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June 2012
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Ontario’s Coroner Reports on Cycling Deaths

It’s been about 7 months since Ontario’s coroner announced that it was going to review cycling deaths in Ontario, on October 24th, 2011 Chief Coroner Andrew McCallum announced that he be investigating cycling deaths over the last 4 years in Ontario. That report was released this week, Office for the Chief Coroner for Ontario: Cycling Death Review – A Review of All Accidental Cycling Deaths in Ontario from January 2006 to December 31st, 2010. Today I had a chance to sit down and go through the report in detail. The findings are not surprising, there need to be some changes and enhancements to the infrastructure, education, legislation and enforcement.

A few things that caught my attention in the report:

  • 129 deaths reviewed in total. 111 male, 18 female.
  • The deaths are referred to as ‘accidental’ in this report. All of these ‘accidental’ incidents were PREDICTABLE and PREVETABLE
  •  Only 26% of those killed were wearing helmets! 56% of those <18 were not wearing a helmet at the time of their accident (it’s illegal under the age of 18 to not wear a helmet). 55% of resulting deaths were due to head injuries.
  • 24% of Canadians are obese, 2/3rds of us are inactive!
  • In 71% of the deaths there was a modifiable behaviour by the cyclist contributing to the death.
  • In total 30 drivers were given 34 charges; 13 criminal and 21 under the HTA
  • The recommendations presented speak to the data collected. Each file was manually reviewed and 77 data points were captured.

Here’s a quick summary of what the report says …

The review team developed a project charter with a mission statement, a scope and 5 hypotheses. The hypotheses shaped the focus and direction of the report. Each of the 129 files manually reviewed had 77 data points recorded, all of which were scoped from the 5 hypotheses.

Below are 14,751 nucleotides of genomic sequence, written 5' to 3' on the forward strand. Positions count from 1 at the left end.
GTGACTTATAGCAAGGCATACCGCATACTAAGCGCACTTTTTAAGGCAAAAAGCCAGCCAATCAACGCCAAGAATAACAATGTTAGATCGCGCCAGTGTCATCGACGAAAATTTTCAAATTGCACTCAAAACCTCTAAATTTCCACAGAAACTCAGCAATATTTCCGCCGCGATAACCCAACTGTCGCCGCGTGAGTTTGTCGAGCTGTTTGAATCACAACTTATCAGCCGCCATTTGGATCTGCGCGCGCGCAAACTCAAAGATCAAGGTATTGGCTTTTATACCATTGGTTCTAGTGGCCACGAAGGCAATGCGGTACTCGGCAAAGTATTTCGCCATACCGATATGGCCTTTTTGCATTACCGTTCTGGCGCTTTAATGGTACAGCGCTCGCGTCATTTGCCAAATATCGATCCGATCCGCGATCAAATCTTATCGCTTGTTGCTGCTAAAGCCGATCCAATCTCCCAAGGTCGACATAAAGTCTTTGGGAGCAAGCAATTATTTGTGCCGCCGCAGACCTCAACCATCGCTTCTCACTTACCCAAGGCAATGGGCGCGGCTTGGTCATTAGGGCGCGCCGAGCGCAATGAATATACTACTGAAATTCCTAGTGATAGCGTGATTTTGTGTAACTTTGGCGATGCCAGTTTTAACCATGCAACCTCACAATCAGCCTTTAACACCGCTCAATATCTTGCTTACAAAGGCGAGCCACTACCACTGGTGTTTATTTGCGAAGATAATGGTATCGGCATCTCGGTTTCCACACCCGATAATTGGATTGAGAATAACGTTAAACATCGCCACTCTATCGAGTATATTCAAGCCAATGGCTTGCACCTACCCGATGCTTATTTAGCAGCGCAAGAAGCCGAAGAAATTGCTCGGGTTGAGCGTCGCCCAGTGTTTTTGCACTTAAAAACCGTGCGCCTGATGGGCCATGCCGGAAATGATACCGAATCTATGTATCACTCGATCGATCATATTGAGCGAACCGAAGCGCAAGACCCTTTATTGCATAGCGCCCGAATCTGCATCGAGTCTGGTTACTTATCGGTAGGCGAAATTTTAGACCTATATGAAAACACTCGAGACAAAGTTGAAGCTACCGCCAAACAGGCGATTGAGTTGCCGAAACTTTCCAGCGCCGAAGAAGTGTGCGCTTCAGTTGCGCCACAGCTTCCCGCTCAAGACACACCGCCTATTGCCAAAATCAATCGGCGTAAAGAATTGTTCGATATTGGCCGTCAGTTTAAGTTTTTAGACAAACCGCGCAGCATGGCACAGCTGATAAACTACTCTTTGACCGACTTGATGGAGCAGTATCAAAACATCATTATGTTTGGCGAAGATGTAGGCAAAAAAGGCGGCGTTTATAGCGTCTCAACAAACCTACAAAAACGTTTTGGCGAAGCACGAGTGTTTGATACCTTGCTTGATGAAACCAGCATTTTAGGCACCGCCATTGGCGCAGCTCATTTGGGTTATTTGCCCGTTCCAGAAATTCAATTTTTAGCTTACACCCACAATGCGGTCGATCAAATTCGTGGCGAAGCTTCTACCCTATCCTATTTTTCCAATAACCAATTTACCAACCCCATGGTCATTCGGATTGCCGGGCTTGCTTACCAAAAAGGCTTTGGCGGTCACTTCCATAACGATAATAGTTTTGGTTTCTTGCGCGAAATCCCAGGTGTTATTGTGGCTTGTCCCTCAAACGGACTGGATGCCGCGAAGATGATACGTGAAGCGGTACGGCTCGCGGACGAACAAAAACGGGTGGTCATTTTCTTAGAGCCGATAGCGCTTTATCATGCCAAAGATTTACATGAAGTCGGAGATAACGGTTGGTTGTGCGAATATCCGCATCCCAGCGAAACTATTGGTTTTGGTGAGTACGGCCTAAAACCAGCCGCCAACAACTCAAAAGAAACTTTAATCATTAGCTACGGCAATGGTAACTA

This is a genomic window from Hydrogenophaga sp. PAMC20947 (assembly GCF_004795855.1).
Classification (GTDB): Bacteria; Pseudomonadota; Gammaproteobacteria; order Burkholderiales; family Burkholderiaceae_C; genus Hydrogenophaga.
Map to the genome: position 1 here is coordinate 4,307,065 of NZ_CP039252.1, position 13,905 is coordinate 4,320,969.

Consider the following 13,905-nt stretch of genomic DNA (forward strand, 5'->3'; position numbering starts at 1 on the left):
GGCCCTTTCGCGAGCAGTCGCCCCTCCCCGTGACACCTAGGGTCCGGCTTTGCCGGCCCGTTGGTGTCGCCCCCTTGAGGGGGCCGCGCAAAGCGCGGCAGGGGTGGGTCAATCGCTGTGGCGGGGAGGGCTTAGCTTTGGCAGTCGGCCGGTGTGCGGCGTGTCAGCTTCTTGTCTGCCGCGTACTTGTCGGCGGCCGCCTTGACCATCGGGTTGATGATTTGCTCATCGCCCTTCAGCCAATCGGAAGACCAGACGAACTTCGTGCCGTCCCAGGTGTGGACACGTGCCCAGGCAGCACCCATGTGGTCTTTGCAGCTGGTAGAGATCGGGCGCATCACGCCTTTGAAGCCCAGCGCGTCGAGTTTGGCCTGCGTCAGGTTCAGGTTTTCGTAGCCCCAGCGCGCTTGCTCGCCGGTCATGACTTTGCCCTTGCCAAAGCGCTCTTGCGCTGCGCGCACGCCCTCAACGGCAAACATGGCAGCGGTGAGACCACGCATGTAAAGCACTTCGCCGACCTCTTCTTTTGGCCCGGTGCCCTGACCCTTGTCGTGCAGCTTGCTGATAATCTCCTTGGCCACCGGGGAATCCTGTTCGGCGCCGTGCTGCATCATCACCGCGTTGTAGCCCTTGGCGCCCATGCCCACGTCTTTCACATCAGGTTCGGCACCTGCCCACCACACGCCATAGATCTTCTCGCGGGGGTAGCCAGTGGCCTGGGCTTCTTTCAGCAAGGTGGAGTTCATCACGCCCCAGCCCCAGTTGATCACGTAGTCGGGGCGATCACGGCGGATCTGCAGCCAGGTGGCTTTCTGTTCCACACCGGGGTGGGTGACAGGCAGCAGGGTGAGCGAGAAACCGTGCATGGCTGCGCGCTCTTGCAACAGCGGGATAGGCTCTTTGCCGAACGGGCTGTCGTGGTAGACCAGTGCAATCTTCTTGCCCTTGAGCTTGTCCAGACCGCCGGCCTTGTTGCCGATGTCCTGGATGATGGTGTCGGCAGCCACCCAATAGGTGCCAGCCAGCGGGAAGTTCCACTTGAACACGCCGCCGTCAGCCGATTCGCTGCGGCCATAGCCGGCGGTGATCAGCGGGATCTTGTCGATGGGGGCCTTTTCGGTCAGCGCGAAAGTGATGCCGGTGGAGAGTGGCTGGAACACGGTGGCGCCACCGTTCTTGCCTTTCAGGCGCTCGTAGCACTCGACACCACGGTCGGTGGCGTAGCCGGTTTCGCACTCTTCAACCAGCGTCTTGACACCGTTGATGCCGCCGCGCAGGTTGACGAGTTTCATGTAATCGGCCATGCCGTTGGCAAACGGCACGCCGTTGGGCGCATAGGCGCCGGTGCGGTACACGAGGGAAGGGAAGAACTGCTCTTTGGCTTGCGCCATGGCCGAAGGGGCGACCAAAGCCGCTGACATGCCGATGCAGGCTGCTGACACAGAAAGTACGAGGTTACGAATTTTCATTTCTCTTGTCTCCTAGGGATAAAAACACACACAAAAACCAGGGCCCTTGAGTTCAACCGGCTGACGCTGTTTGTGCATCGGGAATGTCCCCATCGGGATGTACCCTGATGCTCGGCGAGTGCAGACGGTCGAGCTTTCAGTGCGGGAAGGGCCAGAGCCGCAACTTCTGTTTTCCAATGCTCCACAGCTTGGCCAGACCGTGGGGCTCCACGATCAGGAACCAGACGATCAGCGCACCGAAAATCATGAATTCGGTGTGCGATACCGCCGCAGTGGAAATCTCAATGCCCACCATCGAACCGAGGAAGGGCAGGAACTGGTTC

The 5 Hypotheses and Subsequent Findings:

  1. Cycling deaths are more likely to occur during the spring and summer months: This hypothesis was confirmed; three-quarters of fatal cycling collisions occurred from April to September.
  2. Cycling deaths are more likely to occur in those not wearing helmets: Our data showed the rate of helmet use to be very low – only 26 percent of those cyclists killed during the Review period were wearing a helmet. Those cyclists whose cause of death included a head injury were three times more likely to not be wearing a helmet compared to those who died of other injuries.
  3. Cycling deaths are more likely to occur when the cyclist and/or driver involved in a collision with a cyclist is using a mobile entertainment/communication device: Our data were not conclusive enough to confirm this hypothesis, as this information was not captured reliably in all cases. However, we did identify 21 cases in which either the cyclist or the driver were engaged in distracting activities that were felt to have contributed to the collision. In ten of these, the cyclist was wearing headphones attached to a mobile entertainment device.